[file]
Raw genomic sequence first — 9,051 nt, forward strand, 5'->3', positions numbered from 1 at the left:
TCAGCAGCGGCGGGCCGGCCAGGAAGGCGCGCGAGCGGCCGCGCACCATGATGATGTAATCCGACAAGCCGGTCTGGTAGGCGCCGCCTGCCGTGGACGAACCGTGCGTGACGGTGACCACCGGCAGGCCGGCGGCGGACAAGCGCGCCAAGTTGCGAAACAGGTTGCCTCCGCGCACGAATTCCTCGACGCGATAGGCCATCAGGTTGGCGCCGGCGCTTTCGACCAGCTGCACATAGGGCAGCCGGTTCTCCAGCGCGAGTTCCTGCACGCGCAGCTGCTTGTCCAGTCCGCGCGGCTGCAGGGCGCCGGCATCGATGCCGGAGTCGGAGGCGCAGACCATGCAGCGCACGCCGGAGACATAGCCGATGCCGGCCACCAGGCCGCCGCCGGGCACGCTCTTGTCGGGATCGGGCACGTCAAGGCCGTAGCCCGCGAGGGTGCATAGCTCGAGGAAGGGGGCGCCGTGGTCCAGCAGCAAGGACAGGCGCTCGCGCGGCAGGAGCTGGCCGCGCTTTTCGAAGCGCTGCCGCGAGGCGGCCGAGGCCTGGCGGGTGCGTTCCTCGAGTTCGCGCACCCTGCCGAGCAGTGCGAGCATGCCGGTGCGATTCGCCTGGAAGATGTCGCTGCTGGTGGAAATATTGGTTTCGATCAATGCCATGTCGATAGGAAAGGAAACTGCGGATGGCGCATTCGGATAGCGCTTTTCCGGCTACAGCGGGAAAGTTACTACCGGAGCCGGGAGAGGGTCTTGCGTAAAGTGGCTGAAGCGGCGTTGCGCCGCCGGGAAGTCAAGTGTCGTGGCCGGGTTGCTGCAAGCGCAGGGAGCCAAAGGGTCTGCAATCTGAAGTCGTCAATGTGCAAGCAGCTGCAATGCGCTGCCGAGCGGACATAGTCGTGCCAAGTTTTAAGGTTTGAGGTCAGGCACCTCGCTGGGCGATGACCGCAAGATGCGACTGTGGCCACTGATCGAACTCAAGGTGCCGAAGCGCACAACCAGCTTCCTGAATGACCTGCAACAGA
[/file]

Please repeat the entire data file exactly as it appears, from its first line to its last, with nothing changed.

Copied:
Raw genomic sequence first — 9,051 nt, forward strand, 5'->3', positions numbered from 1 at the left:
TCAGCAGCGGCGGGCCGGCCAGGAAGGCGCGCGAGCGGCCGCGCACCATGATGATGTAATCCGACAAGCCGGTCTGGTAGGCGCCGCCTGCCGTGGACGAACCGTGCGTGACGGTGACCACCGGCAGGCCGGCGGCGGACAAGCGCGCCAAGTTGCGAAACAGGTTGCCTCCGCGCACGAATTCCTCGACGCGATAGGCCATCAGGTTGGCGCCGGCGCTTTCGACCAGCTGCACATAGGGCAGCCGGTTCTCCAGCGCGAGTTCCTGCACGCGCAGCTGCTTGTCCAGTCCGCGCGGCTGCAGGGCGCCGGCATCGATGCCGGAGTCGGAGGCGCAGACCATGCAGCGCACGCCGGAGACATAGCCGATGCCGGCCACCAGGCCGCCGCCGGGCACGCTCTTGTCGGGATCGGGCACGTCAAGGCCGTAGCCCGCGAGGGTGCATAGCTCGAGGAAGGGGGCGCCGTGGTCCAGCAGCAAGGACAGGCGCTCGCGCGGCAGGAGCTGGCCGCGCTTTTCGAAGCGCTGCCGCGAGGCGGCCGAGGCCTGGCGGGTGCGTTCCTCGAGTTCGCGCACCCTGCCGAGCAGTGCGAGCATGCCGGTGCGATTCGCCTGGAAGATGTCGCTGCTGGTGGAAATATTGGTTTCGATCAATGCCATGTCGATAGGAAAGGAAACTGCGGATGGCGCATTCGGATAGCGCTTTTCCGGCTACAGCGGGAAAGTTACTACCGGAGCCGGGAGAGGGTCTTGCGTAAAGTGGCTGAAGCGGCGTTGCGCCGCCGGGAAGTCAAGTGTCGTGGCCGGGTTGCTGCAAGCGCAGGGAGCCAAAGGGTCTGCAATCTGAAGTCGTCAATGTGCAAGCAGCTGCAATGCGCTGCCGAGCGGACATAGTCGTGCCAAGTTTTAAGGTTTGAGGTCAGGCACCTCGCTGGGCGATGACCGCAAGATGCGACTGTGGCCACTGATCGAACTCAAGGTGCCGAAGCGCACAACCAGCTTCCTGAATGACCTGCAACAGA